11. Avoid Scarcity / Embrace Justice. In a world that’s drowning in a sea of abundance, where self-storage has become a bigger industry than the motion-picture industry, it’s hard to believe that people still suffer from a scarcity mentality. But this mentality • that there just isn’t enough to go around • lies behind the practices and policies of many institutions, movements, and people in the world today. Time, money, energy, and love are all viewed as limited commodities that need to be traded and protected carefully.
So instead of pursuing justice for all, we end up pursuing justice for some. We can’t even see the perspective of oppressed peoples, global ecology, and world peace since these things threaten to undermine our standard of living and our sense of security in the world. But what if our standards are the very things that contribute to our insecurity? Spiritual leaders the world over, from every tradition, have long made this connection. Apart from justice, there is no chance for wellness of any sort to flourish and prosper.
12. Avoid Selfishness / Embrace Love. Selfishness is the personal manifestation of scarcity thinking. Lest we fail to have, do, or be enough, we hoard everything that comes our way. “More, more, more” and “mine, mine, mine” become our mantras. We can even come to justify this in terms of extreme self-care. Unless we take good care of ourselves, we reason, we can’t take good care of others. So we live selfishly with the hope that it will somehow benefit one and all.
Fortunately or unfortunately, that’s not the way the world works. Self-care is not a product of selfish living but a byproduct of pursuing generosity, justice, peace, and love. These are the things that make for spiritual wellness and all other forms of wellness. The more we extend ourselves for others, not because of who they are and what they can do for us but because of who we are and what we can do for them, the more joy we will find in life and love.
These, then, are the twelve shifts that make for happiness: from control to freedom, from cynicism to possibility, from manipulation to mindfulness, from pessimism to responsibility, from distraction to silence, from exclusivity to diversity, from anxiety to mystery, from aimlessness to hope, from superiority to humility, from inferiority to beauty, from scarcity to justice, and from selfishness to love. These are the things that make life worth living. The more we incorporate them into our daily living the more we will contribute and the closer we will be to the Great Spirit of life.
Coaching Inquiries: Which of these shifts do you practice most regularly? Which ones do you practice only occasionally? Which ones would you like to practice more? How could you make all of them more a part of your life?
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LifeTrek Readers’ Forum (selected feedback from the past week)
Editor’s Note: The LifeTrek Readers’ Forum contains selections from the comments and materials sent in each week by the readers of LifeTrek Provisions. They do not necessarily reflect the perspective of LifeTrek Coaching International. To submit your comment, use our Feedback Form or Email Bob.
I recently read about the “Four Levels of Happiness.” They sure fit with this Provision.
Level 1: Immediate Gratification.
We all know about this one. “You’re worth it! Get it now! Why wait, you deserve it.” The benefit to Level 1 happiness is that it usually works … for a while. When the good feelings wear off, though, we can often find ourselves emptier than before. If we’re honest, we usually “live” at Level 1 when we are trying to feel better about ourselves or to avoid or subdue our fears. It’s a pretty shallow happiness.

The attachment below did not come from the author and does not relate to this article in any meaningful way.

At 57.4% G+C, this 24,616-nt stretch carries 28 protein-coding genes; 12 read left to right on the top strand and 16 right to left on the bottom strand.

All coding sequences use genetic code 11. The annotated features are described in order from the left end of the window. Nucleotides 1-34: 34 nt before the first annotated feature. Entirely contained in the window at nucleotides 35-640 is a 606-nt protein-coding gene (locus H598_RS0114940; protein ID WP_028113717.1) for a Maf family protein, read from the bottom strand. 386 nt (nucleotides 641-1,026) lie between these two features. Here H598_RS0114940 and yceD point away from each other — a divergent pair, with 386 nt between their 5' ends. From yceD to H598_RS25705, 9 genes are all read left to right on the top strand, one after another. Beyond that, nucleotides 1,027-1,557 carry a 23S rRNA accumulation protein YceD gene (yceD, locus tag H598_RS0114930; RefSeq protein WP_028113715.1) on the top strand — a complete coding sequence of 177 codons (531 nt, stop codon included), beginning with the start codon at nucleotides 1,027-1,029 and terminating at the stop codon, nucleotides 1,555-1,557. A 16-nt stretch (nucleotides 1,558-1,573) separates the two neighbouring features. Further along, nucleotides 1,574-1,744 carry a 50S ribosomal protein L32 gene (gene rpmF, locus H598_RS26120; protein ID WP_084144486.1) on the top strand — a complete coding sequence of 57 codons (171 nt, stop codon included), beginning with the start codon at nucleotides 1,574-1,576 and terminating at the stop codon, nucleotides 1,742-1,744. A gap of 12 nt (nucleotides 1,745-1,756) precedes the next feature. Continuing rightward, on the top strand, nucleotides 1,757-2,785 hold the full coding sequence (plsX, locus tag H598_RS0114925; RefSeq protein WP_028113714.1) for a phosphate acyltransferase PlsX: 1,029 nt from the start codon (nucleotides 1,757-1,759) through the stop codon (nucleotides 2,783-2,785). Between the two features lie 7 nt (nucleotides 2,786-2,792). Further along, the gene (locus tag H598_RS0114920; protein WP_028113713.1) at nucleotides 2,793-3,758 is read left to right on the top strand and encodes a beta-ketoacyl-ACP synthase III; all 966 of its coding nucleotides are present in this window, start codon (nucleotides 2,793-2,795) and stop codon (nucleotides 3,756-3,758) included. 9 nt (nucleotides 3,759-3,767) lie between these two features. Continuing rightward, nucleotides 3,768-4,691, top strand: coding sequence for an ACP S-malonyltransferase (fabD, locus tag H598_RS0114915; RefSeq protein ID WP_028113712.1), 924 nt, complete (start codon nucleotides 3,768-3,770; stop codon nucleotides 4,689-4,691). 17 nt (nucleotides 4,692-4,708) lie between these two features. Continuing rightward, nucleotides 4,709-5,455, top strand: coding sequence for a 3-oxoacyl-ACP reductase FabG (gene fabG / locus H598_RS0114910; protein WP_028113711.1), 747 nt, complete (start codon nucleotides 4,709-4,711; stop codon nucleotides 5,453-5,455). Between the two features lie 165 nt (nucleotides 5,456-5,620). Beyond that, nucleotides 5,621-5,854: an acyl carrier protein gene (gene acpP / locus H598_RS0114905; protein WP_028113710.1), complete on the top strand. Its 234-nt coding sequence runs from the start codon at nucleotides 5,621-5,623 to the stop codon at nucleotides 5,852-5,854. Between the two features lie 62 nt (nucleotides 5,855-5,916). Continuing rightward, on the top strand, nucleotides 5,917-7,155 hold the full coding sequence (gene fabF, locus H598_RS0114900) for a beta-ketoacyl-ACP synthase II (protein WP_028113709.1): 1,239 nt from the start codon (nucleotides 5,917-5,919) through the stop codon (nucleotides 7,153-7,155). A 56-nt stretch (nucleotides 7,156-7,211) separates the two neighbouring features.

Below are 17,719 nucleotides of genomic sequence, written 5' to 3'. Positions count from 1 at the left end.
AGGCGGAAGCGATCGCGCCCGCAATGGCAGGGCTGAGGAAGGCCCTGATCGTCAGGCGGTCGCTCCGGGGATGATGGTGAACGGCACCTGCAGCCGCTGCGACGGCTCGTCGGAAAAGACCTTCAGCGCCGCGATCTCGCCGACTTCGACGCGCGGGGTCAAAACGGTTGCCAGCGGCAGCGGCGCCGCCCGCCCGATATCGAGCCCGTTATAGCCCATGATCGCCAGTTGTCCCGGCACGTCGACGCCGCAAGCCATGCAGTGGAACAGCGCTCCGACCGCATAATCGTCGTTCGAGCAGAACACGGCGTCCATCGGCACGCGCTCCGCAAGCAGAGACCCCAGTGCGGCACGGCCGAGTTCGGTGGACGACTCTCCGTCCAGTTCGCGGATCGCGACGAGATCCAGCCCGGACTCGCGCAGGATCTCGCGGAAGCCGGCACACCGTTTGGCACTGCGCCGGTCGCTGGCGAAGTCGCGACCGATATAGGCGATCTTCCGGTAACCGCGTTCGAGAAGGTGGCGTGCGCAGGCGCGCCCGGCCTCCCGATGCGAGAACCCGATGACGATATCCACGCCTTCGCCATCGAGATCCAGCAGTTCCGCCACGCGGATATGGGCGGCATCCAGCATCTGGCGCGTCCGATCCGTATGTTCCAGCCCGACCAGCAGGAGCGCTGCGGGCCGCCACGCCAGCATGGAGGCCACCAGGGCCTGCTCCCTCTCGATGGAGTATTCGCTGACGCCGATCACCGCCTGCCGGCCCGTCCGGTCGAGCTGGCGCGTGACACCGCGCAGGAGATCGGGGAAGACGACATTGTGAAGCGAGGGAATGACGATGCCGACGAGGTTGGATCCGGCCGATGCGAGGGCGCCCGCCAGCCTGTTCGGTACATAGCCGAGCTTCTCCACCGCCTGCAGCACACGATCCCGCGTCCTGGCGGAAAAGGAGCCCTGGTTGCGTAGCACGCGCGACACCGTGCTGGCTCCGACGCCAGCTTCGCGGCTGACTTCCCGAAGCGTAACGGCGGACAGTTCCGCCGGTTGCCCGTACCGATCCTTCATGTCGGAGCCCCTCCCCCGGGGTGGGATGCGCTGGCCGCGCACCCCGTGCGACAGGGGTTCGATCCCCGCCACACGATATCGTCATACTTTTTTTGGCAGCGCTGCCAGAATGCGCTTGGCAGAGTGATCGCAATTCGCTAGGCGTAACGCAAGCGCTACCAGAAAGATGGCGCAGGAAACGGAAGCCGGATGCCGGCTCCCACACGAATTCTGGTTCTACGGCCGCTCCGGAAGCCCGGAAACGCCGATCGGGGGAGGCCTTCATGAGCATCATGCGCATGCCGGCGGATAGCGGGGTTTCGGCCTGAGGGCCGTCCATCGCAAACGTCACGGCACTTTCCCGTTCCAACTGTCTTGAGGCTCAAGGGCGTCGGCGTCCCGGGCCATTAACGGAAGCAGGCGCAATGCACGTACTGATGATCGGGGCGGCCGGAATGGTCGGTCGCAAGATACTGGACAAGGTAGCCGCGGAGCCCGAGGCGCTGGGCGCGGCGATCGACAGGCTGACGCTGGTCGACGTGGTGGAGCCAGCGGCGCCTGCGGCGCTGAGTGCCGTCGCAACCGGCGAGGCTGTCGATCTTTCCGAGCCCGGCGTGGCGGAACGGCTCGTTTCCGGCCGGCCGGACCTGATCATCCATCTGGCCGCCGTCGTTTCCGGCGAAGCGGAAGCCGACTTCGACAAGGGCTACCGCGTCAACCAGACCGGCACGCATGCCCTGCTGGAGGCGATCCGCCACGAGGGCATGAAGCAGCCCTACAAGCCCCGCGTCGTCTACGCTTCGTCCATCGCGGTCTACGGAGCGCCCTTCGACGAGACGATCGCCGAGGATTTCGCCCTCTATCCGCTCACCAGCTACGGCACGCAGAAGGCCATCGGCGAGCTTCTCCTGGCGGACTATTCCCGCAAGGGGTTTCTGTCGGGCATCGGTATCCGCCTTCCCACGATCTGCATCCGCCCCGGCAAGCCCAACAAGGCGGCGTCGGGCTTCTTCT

Level 2: Gratification Through Achievement.
This one is less self-centered than Level 1. We are using our talents to achieve goals, to accomplish something good. There will be some short-term gain and we can experience a sense of success. If we remain here, though, we can become fearful of failure, isolated, jealous, and cynical. Happiness becomes something to be worked at endlessly. After years of this, the burden can become overwhelming.
Level 3: Gratification Through Contribution.
In this level we take our eyes off ourselves and begin serving others, helping to meet their needs. The benefits of this kind of living can far outweigh more self-centered tendencies. We begin to see ourselves as part of a community, able to make a real difference in the lives of others. Our own happiness increases as we stop grasping for it. And finally …
Level 4: Transcendent Gratification.
We are now living for a purpose that is larger than us, something truly worthy of a life, worthy of our life. We seek the happiness and joy of others by giving our energy to justice, peace, beauty, love. We are living for something that will outlast us, something that will contribute to many, many lives, not simply our own.
We call it “transcendent” because it gets us in touch with that which is beyond us. Those who are happiest become the kind of people that naturally use their signature strengths, in a virtuous fashion to make a contribution. I commonly see people who gain power, control and money in their business lives thinking this will make them happy. Most of them will tell you it’s an illusion. Those who don’t, haven’t thought about it.
The poem by Oriah Mountain Dreamer, The Invitation, moved me. I will copy it and keep it close by.
May you be filled with goodness, peace, and joy.
Bob Tschannen-Moran, MCC, BCC
President, LifeTrek Coaching International, www.LifeTrekCoaching.com
CEO & Co-Founder, Center for School Transformation, www.SchoolTransformation.com
Immediate Past President, International Association of Coaching, www.CertifiedCoach.org
Author, Evocative Coaching: Transforming Schools One Conversation at a Time, Online Retailers
Address: 121 Will Scarlet Lane, Williamsburg, VA 23185-5043